• Karole from Kimberling

Sewing for 18" Dolls - How Hard Can It Be?

Updated: Jul 19, 2019


The first time I do anything, I know it will take at least ten times longer than it should for me to "learn the ropes." This effort was no exception.

My initial motivation for designing this 18 inch doll pattern was to modernize Kaya's wardrobe.

[Kaya is American Girl's Native American doll.]

Sewing patterns available for Kaya seemed limited to the traditional clothing worn by Native American women prior to the 1900s.

I wondered if I might be able to design a pattern for Kaya that would give her more modern wardrobe choices, while retaining the simple elegant lines of traditional Native American dress.

And because the simplest clothing lines provide the most versatile canvases for sewers to experiment with fabric textures, prints and colors, this new pattern could also be shared with Kaya's friends.

From Motivation to Concept

To my way of thinking, there are several aspects of traditional Native American dress that should be included in this pattern: a comfortable fit; an A-line silhouette; wide 3/4 length sleeves, and a tailored look without gathers and flounces.

So, with a pencil, and copy paper, I sketched several concepts that might meet these criteria. Since I have no artistic ability, my renderings looked more like a one minute Pictionary exercise.

These renderings led me to a basic concept. The pattern would have two components -- a semi fitted, sleeveless dress with a tailored skirt, and a short jacket with wide 3/4 length sleeves. When worn together, the dress and jacket would have lines similar to traditional Native American dress.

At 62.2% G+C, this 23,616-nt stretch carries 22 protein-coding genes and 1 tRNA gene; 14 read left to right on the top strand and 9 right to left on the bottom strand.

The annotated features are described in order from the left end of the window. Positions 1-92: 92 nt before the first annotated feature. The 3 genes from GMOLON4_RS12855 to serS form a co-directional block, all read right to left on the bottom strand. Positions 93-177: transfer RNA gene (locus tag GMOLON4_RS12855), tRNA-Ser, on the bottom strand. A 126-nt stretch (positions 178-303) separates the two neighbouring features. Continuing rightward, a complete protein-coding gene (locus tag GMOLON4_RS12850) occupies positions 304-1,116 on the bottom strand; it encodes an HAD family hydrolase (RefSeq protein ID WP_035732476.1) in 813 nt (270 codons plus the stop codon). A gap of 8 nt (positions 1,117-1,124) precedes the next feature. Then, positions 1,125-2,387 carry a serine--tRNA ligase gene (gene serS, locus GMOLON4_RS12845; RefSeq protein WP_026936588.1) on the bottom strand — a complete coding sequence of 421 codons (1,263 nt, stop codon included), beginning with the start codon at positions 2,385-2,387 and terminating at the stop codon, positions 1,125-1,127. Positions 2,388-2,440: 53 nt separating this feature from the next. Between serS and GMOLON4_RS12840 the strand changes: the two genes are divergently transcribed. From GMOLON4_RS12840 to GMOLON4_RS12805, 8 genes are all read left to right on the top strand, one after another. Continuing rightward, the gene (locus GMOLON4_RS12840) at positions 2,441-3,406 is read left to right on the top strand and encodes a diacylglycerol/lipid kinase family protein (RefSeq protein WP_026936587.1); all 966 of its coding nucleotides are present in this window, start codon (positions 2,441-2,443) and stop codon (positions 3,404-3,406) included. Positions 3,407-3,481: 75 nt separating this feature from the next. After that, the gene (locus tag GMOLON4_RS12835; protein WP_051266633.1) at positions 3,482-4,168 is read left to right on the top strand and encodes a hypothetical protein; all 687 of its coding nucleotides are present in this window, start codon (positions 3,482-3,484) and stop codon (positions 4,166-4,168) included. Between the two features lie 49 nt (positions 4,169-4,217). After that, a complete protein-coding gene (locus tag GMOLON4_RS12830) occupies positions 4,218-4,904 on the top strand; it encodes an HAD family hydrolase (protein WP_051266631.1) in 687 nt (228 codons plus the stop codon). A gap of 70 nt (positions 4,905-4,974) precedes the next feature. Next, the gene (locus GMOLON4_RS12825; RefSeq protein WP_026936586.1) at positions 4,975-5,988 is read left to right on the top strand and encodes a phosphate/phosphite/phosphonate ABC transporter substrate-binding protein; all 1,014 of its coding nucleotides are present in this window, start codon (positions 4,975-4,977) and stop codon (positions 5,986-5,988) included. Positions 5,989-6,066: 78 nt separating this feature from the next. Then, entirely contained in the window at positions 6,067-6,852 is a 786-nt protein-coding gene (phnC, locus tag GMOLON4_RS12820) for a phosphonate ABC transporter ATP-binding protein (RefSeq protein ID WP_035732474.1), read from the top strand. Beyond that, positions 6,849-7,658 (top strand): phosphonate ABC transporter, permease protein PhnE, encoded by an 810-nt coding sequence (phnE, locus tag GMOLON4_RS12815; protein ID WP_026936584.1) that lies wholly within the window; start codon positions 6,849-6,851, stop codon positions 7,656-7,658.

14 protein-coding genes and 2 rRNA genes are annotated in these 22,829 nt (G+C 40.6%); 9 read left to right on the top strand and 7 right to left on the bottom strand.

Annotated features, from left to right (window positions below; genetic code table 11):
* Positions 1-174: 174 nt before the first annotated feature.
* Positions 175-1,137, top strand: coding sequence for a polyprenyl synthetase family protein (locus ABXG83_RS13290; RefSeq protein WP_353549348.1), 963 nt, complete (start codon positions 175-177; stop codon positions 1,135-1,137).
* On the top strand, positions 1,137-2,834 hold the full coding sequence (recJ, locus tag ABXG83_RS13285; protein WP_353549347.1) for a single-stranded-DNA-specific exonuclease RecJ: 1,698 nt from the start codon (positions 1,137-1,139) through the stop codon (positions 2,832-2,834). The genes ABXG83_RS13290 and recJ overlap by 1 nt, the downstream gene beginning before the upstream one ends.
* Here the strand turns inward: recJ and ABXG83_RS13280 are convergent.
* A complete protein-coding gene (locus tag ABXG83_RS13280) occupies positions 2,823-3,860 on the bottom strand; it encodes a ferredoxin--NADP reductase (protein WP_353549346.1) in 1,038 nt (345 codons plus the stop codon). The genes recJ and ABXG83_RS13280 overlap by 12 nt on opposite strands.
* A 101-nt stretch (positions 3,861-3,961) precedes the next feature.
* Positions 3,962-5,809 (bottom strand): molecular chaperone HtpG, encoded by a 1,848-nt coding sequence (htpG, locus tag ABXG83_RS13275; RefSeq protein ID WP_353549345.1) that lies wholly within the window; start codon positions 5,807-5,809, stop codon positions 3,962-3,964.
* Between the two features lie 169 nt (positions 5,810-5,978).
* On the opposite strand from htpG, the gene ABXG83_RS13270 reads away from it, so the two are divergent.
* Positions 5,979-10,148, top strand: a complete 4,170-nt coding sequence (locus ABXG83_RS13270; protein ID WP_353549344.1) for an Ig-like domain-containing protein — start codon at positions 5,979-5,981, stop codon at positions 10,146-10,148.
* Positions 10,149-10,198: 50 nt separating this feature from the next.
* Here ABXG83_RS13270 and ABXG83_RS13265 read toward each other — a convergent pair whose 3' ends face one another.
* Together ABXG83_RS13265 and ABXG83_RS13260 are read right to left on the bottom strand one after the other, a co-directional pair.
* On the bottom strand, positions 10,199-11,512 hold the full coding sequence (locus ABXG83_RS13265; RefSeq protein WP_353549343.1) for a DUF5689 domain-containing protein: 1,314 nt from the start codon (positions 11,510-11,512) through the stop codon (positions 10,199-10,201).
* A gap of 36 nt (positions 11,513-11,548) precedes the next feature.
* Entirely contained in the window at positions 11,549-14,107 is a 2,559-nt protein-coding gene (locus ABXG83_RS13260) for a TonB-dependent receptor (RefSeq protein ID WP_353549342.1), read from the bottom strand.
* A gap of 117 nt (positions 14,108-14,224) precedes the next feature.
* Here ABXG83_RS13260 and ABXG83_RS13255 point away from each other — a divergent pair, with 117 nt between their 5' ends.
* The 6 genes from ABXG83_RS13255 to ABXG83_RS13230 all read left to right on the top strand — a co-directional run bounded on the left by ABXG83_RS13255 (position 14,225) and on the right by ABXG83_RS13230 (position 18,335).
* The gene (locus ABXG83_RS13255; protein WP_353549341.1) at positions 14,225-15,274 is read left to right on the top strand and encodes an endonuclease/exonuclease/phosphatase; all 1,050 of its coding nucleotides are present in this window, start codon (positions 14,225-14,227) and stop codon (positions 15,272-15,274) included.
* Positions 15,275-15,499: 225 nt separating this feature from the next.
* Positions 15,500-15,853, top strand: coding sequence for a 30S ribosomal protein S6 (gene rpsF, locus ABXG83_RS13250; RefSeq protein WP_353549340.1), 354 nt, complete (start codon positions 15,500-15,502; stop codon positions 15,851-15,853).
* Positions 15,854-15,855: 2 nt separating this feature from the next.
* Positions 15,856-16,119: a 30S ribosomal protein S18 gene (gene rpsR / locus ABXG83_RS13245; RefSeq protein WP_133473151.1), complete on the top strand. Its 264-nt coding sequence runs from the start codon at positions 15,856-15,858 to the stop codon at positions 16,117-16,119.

Because I wanted the pattern to be versatile, I decided the dress would have two skirt options -- an A-line skirt and a sheath/pencil skirt. As I tested different modifications of the pattern to improve the fit, I determined that two lengths of each skirt would add more versatility -- an over-the-knee length (more in keeping with traditional Native American dress) and a length coming just above the knee.

The decision for the dress to have a separate bodice and skirt, instead of the bodice and skirt being one piece, was also made for versatility; a separate bodice and skirt allows for greater experimentation coordinating fabric textures, colors and prints.

The curved, asymmetrical overlap of the jacket in front, preserves the loose, semi-fitted style of traditional Native American dress, as well as its soft curving lines.

From Concept to Pattern Prototype

Over the two years I have been sewing 18 inch doll clothes, I have modified many patterns, and created my own bodices, skirts, etc. to fit the look I was trying to achieve; such as, an Eliza Doolittle flower girl outfit, a Minnie Pearl outfit, a Scarlett O'Hara barbecue dress, and replicas of clothing my Mother made for me over sixty years ago. So, I had a collection of my own dress, blouse, sleeve, vest, and skirt patterns that fit the American Girl doll well. Starting with them, I patched together a pattern that I thought would work, and sewed my first outfit.

Here is the first outfit made with the test pattern.

When I found the fabric you see on the dress bodice, the large scale of the stylized feathers caused me to hesitate. But, the feather theme and the coral and turquoise colors fell so much in line with a Native American theme, I couldn't resist it. I already had the turquoise peach-skin fabric, and orange heart buttons in my stash, so the rest was a no-brainer. I chose to make the sheath skirt, with the over-the-knee length, and as you can see, the original pattern did not have a short stand up collar.